Lufthansa leverages PRM experience for Paralympic flight

What does it take to fly nearly 300 Paralympic athletes from Germany to Rio de Janeiro? Careful preparation, coordination with the national Paralympic authorities, and the very same assistance that passengers with reduced mobility (PRMs) can request at the airport, Lufthansa’s manager for passenger processes & passenger technology, Ute Marcotte-Luther, tells Runway Girl Network.

“It was definitely a very special flight for us,” Marcotte-Luther says, involving “a lot of planning and a lot of effort. We had a total of 261 passengers who were athletes travelling to the Paralympics, booked in economy class by the DBS [the German National Paralympic Committee] — none were booked in premium economy, business or first” on the charter Boeing 747-8I.

Apart from a gate event with dignitaries who included German Federal President Joachim Gauck, regional ministers and Lufthansa CEO Carsten Spohr, “we had two extra colleagues from our special service care team, and a lot more assistants helping passengers onto the aircraft. There was an early briefing with the crew, who knew exactly what flight they were going to be on, and they are always quite excited to be hand-picked for it. Boarding started well ahead of time, so all passengers who needed to be boarded via wheelchairs were asked to present themselves early to be boarded.

“We had five specially trained paramedics, which we use in our everyday operation as well whenever a person has to be boarded in an on-board wheelchair. We made available an additional scissor-lift truck, which we use whenever we cannot board and deboard passengers in a wheelchair via a jetty.”

kontron newestAll of these measures are used on regularly scheduled flights across the Lufthansa network, Marcotte-Luther explains. Compared with scheduled flights, for the Paralympic charter “the planning here was much easier for us because we get so much good information ahead of time when we work with the DBS. They contact us well in advance, and we get lists of athletes and their needs. So it is much easier for us to plan flights like this than in our daily operation, where sometimes we actually even get the wrong information on a passenger.”

While regularly scheduled flights can have up to 100 passengers requiring wheelchairs on particular routes — Marcotte-Luther cites India, for cultural reasons and for a strong visiting friends and relatives market with a high number of older and less mobile passengers — the Paralympic charter had 39. Of those, “26 could not walk at all, five who could not use stairs, and eight could not walk long distances,” Marcotte-Luther says.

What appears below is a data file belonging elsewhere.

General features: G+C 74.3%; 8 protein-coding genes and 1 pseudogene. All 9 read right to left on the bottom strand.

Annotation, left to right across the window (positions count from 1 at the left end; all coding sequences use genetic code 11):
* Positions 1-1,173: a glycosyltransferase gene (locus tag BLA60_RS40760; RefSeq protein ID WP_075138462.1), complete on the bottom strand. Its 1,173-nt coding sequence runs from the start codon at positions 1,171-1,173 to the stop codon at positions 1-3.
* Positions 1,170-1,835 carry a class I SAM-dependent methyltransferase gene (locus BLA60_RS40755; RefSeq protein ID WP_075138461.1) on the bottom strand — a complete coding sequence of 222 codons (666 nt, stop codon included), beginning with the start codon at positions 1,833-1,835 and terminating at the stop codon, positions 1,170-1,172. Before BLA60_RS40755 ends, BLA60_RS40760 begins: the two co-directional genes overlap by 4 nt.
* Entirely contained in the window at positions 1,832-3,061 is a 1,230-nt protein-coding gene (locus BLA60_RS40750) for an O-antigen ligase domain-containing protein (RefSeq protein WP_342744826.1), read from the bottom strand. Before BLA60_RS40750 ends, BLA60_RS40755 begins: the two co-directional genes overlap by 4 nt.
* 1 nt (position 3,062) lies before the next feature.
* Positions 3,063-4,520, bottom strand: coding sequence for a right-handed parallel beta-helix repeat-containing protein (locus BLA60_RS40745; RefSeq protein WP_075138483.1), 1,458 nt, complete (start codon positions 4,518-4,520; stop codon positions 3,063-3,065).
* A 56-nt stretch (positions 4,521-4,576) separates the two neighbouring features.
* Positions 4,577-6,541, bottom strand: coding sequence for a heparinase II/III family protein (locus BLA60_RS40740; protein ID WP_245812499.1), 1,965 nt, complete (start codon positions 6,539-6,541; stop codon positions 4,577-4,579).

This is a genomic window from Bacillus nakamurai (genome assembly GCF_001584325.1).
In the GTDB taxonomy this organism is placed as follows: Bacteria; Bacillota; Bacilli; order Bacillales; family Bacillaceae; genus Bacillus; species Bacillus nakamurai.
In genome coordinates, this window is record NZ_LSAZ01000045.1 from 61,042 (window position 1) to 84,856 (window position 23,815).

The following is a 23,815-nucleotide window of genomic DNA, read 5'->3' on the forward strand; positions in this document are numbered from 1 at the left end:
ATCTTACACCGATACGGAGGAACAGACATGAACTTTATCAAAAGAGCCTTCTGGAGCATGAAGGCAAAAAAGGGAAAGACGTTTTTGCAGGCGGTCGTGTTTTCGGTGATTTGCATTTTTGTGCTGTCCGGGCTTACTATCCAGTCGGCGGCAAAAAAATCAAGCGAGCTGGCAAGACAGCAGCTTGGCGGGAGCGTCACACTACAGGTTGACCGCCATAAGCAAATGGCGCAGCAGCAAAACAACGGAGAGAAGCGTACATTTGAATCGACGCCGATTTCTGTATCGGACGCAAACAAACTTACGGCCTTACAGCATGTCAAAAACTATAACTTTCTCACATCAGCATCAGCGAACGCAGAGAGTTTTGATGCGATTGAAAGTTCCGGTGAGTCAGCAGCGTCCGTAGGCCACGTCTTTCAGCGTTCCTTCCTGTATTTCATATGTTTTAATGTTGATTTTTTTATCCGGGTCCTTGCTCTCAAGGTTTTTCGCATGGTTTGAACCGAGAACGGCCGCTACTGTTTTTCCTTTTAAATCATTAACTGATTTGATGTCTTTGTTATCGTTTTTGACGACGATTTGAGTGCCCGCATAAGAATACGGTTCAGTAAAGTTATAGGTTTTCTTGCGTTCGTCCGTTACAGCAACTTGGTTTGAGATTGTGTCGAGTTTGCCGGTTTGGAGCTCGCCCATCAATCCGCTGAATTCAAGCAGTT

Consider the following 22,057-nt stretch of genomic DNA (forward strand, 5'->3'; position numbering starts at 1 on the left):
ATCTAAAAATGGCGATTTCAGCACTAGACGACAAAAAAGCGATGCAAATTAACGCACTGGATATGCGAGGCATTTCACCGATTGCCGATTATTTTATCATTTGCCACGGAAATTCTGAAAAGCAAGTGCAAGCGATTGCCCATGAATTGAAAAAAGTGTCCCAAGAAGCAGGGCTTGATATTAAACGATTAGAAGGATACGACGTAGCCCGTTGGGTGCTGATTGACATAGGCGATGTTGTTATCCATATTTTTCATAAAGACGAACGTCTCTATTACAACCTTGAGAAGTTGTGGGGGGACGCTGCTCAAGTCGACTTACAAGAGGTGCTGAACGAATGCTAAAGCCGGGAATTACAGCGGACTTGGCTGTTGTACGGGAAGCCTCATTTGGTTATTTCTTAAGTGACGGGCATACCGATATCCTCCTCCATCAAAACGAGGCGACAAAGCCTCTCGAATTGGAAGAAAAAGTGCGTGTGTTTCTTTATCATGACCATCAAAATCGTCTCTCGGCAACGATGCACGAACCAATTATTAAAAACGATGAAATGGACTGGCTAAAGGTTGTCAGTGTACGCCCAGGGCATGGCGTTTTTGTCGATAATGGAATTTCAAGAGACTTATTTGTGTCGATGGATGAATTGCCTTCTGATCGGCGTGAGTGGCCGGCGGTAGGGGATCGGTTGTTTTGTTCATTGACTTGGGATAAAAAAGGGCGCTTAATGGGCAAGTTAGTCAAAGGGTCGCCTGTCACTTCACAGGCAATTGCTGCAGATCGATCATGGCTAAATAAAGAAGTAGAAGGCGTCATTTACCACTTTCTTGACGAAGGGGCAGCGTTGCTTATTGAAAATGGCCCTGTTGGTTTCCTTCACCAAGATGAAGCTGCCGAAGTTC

These distinctions are set by IATA, and are also standard for scheduled flights. Each has a code: WCHC passengers are unable to walk at all, and require the greatest assistance from the airline whilst on board and at the airport. WCHS is the code for passengers who cannot use stairs, while WCHR denotes passengers unable to walk long distances.

A festive atmosphere at the gate was the least of the planning required. Image: Lufthansa

A festive atmosphere at the gate was the least of the planning required. Image: Lufthansa

“We see a lot of wheelchair passengers on some flights every day,” Marcotte-Luther says, “but very few of these passengers are seated in a wheelchair and cannot walk at all.”

The key difference on the Paralympic flight, therefore, was the relatively low number of overall assistance passengers — especially those coded WCHR, unable to walk long distances — compared with the relatively high number of WCHC passengers, who are unable to walk at all.

Perhaps surprisingly, “a real major issue for us for the Paralympics flights — and the Olympics flights — is the sporting equipment that the athletes are taking along. It’s not the wheelchairs, it’s the equipment. We’re talking boats, bicycles — all that sporting equipment has to go on that flight as well, and that is a major task. For the Olympics team, too, that takes a lot of planning. We need lots of information, well in advance, because it all has to fit into the cargo compartment.”

For the Paralympic-specific equipment, Marcotte-Luther outlines that assistive devices being carried underneath the belly of the Boeing 747-8I included “25 athletes’ sports wheelchairs, 37 wheelchairs that could not be folded, 13 folding wheelchairs, [and] one electric wheelchair weighing up to 140 kilos [which] had to be loaded in the cargo compartment of the aircraft.”

The extra cargo capacity of the world's longest passenger aircraft comes in useful for athletic and mobility equipment. Image: John Walton

The extra cargo capacity of the world’s longest passenger aircraft comes in useful for athletic and mobility equipment. Image: John Walton

“The planning started very far in advance,” Marcotte-Luther says. “This was a special flight: normally there is one flight per day to go to Rio, but that night there were two. So, many departments go into the planning of that flight.”

The work — and Lufthansa’s extensive experience assisting passengers with reduced mobility — paid off: successfully delivering a planeload of Paralympians and their equipment to Rio, ready for two weeks of inspirational sport.

Germany — and its national carrier — threw a big sendoff for the Paralympians. Image: Lufthansa

Germany — and its national carrier — threw a big sendoff for the Paralympians. Image: Lufthansa

 

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